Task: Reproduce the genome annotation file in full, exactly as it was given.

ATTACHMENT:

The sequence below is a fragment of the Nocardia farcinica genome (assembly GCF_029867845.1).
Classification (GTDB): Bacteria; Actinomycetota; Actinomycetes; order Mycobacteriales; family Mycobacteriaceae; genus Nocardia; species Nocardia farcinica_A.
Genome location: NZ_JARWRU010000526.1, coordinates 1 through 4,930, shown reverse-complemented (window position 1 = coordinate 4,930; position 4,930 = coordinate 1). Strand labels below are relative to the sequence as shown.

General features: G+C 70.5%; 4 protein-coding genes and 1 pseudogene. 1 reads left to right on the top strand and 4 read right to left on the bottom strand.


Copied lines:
The sequence below is a fragment of the Nocardia farcinica genome (assembly GCF_029867845.1).
Classification (GTDB): Bacteria; Actinomycetota; Actinomycetes; order Mycobacteriales; family Mycobacteriaceae; genus Nocardia; species Nocardia farcinica_A.
Genome location: NZ_JARWRU010000526.1, coordinates 1 through 4,930, shown reverse-complemented (window position 1 = coordinate 4,930; position 4,930 = coordinate 1). Strand labels below are relative to the sequence as shown.

General features: G+C 70.5%; 4 protein-coding genes and 1 pseudogene. 1 reads left to right on the top strand and 4 read right to left on the bottom strand.